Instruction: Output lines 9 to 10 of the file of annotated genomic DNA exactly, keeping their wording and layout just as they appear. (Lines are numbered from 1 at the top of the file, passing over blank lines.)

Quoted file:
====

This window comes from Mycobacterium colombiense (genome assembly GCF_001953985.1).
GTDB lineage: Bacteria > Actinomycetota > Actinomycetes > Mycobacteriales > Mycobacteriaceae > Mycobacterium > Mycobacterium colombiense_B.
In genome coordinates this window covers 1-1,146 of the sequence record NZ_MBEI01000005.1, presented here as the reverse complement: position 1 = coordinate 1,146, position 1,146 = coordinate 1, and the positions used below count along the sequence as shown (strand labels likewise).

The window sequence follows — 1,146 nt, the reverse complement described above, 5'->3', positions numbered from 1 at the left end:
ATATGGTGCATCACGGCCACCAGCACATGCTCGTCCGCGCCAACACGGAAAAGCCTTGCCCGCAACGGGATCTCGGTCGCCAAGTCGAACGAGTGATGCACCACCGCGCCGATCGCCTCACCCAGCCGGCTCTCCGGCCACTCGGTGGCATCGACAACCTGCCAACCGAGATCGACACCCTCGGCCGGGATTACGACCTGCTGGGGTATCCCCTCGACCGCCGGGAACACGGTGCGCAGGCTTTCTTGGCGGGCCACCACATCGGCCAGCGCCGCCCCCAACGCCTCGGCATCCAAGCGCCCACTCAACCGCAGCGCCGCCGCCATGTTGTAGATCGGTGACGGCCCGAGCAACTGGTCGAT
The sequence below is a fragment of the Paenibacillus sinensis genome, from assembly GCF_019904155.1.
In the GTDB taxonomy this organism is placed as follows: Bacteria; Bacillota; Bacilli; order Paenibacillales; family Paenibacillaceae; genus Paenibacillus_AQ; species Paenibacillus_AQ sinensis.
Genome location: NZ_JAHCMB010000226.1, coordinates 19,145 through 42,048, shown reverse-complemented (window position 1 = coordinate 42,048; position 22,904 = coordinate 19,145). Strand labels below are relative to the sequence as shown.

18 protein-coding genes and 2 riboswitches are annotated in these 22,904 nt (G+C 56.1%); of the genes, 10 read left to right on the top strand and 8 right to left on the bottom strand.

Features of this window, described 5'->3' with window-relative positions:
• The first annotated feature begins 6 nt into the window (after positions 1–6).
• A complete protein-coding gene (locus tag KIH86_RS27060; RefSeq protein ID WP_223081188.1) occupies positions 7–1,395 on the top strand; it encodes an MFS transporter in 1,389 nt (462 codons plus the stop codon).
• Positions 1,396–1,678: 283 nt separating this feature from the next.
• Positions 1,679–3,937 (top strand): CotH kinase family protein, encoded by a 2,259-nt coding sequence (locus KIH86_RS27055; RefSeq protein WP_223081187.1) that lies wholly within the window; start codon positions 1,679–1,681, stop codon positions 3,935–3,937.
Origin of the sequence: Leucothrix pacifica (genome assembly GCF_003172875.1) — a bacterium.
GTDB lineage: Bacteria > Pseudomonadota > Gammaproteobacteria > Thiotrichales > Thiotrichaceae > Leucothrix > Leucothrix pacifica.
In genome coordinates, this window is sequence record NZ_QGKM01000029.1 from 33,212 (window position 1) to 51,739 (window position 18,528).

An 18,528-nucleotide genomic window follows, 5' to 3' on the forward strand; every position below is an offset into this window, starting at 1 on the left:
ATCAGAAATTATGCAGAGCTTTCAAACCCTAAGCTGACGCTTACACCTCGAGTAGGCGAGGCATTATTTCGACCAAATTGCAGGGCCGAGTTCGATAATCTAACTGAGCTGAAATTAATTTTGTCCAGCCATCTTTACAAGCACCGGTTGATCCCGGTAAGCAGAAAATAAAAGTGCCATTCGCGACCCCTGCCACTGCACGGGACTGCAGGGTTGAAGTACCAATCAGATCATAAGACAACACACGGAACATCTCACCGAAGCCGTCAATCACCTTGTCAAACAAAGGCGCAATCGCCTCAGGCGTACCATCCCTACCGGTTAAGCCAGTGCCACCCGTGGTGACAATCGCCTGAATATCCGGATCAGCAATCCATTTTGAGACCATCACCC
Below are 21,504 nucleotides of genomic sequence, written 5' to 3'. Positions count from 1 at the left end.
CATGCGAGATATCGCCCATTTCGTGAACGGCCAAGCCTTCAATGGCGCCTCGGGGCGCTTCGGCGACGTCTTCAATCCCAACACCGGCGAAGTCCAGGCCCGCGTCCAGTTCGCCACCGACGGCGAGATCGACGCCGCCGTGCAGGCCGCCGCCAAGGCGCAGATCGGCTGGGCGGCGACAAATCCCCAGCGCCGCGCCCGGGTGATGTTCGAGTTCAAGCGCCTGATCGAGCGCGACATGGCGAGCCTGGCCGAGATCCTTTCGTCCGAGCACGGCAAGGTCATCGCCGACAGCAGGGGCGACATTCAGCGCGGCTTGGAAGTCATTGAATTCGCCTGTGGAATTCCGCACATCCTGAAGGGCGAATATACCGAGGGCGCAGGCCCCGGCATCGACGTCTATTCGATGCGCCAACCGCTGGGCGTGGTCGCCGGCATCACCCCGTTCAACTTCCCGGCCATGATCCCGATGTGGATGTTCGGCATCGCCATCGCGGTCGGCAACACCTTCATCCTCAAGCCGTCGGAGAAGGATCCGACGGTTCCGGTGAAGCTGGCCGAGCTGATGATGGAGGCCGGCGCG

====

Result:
18 protein-coding genes and 2 riboswitches are annotated in these 22,904 nt (G+C 56.1%); of the genes, 10 read left to right on the top strand and 8 right to left on the bottom strand.

Features of this window, described 5'->3' with window-relative positions: